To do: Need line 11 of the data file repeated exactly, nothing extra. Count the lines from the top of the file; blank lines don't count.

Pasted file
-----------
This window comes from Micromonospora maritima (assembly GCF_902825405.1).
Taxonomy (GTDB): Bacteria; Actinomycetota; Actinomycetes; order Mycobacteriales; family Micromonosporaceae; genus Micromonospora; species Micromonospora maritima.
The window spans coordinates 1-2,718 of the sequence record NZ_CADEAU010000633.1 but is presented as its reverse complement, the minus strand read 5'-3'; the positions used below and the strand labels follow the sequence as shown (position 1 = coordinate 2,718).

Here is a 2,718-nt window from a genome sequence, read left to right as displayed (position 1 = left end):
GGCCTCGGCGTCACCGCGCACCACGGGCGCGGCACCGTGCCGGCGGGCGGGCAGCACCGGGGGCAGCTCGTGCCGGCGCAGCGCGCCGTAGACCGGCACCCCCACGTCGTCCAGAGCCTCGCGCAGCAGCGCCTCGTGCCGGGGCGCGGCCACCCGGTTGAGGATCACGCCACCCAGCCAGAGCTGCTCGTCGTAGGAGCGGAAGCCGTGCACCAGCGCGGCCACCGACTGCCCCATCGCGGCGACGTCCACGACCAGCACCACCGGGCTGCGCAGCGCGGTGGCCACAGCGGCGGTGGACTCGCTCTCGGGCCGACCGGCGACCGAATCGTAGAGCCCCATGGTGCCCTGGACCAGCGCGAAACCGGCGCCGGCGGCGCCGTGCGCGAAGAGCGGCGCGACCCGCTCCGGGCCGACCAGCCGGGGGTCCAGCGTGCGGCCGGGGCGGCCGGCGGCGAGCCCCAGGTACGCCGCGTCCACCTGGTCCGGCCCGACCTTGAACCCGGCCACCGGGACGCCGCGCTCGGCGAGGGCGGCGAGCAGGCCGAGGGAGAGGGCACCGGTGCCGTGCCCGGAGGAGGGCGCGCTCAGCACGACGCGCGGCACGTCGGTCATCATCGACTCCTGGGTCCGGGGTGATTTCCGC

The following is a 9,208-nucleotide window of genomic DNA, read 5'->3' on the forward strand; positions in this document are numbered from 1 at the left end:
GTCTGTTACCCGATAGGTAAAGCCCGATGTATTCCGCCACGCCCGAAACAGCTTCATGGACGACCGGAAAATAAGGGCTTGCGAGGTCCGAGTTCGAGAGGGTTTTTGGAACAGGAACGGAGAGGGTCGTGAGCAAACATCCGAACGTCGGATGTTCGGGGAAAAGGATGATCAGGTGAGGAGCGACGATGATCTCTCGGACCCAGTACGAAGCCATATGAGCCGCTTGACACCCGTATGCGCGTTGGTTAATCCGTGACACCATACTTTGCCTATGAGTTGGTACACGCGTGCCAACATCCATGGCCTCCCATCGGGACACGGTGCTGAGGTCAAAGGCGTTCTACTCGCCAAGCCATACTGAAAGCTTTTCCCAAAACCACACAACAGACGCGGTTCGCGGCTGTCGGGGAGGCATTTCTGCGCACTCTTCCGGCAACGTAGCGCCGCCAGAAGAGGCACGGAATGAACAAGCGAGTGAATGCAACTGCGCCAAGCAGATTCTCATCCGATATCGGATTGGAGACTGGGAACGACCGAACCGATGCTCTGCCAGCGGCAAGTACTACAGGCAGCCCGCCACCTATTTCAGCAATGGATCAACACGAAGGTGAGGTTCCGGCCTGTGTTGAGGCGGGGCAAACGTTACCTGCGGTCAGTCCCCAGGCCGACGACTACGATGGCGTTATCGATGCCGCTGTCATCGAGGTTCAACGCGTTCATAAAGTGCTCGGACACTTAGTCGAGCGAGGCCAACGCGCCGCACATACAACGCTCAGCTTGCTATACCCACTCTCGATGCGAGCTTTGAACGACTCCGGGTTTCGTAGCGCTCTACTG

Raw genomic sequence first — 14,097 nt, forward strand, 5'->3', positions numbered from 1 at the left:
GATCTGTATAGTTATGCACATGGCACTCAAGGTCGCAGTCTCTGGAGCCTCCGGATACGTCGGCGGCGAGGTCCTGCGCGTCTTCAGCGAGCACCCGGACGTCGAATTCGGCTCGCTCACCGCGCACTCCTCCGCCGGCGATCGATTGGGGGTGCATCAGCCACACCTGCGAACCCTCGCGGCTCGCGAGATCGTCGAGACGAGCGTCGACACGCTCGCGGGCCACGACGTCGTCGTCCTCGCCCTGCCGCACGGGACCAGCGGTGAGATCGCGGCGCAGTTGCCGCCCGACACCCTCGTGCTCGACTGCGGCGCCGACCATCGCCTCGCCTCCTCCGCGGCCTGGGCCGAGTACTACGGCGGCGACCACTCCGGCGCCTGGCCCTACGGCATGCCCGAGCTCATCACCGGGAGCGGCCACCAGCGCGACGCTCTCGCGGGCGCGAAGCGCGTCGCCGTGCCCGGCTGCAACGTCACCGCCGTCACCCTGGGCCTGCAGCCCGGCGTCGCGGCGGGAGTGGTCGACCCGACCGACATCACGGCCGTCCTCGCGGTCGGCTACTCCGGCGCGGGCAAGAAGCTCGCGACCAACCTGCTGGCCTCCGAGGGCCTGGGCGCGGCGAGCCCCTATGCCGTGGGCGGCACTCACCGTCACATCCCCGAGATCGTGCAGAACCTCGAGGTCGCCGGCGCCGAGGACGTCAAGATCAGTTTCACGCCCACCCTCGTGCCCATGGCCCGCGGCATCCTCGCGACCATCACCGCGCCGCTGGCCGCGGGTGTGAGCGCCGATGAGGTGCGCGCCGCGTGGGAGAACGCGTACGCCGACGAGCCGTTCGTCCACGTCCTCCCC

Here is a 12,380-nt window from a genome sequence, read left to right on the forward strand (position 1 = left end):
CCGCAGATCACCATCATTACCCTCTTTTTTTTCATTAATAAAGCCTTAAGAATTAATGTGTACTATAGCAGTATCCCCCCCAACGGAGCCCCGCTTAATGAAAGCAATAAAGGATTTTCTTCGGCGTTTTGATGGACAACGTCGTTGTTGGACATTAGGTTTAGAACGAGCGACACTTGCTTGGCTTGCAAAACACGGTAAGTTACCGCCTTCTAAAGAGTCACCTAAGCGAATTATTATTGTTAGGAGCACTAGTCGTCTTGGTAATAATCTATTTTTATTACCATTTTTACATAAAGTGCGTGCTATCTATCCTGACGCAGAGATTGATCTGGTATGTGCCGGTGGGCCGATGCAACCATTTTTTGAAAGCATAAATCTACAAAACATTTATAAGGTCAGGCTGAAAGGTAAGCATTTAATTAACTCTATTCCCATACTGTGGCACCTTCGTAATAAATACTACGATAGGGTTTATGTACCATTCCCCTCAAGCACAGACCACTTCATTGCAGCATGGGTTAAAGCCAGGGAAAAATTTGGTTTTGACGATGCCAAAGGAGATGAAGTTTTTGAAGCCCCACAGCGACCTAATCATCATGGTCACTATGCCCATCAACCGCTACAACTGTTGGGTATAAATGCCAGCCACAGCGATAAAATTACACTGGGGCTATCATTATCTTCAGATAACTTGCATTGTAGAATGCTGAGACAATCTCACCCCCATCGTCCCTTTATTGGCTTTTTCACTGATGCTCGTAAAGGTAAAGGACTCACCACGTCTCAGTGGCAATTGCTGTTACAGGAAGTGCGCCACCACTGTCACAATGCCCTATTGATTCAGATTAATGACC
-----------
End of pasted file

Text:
CCGCAGATCACCATCATTACCCTCTTTTTTTTCATTAATAAAGCCTTAAGAATTAATGTGTACTATAGCAGTATCCCCCCCAACGGAGCCCCGCTTAATGAAAGCAATAAAGGATTTTCTTCGGCGTTTTGATGGACAACGTCGTTGTTGGACATTAGGTTTAGAACGAGCGACACTTGCTTGGCTTGCAAAACACGGTAAGTTACCGCCTTCTAAAGAGTCACCTAAGCGAATTATTATTGTTAGGAGCACTAGTCGTCTTGGTAATAATCTATTTTTATTACCATTTTTACATAAAGTGCGTGCTATCTATCCTGACGCAGAGATTGATCTGGTATGTGCCGGTGGGCCGATGCAACCATTTTTTGAAAGCATAAATCTACAAAACATTTATAAGGTCAGGCTGAAAGGTAAGCATTTAATTAACTCTATTCCCATACTGTGGCACCTTCGTAATAAATACTACGATAGGGTTTATGTACCATTCCCCTCAAGCACAGACCACTTCATTGCAGCATGGGTTAAAGCCAGGGAAAAATTTGGTTTTGACGATGCCAAAGGAGATGAAGTTTTTGAAGCCCCACAGCGACCTAATCATCATGGTCACTATGCCCATCAACCGCTACAACTGTTGGGTATAAATGCCAGCCACAGCGATAAAATTACACTGGGGCTATCATTATCTTCAGATAACTTGCATTGTAGAATGCTGAGACAATCTCACCCCCATCGTCCCTTTATTGGCTTTTTCACTGATGCTCGTAAAGGTAAAGGACTCACCACGTCTCAGTGGCAATTGCTGTTACAGGAAGTGCGCCACCACTGTCACAATGCCCTATTGATTCAGATTAATGACC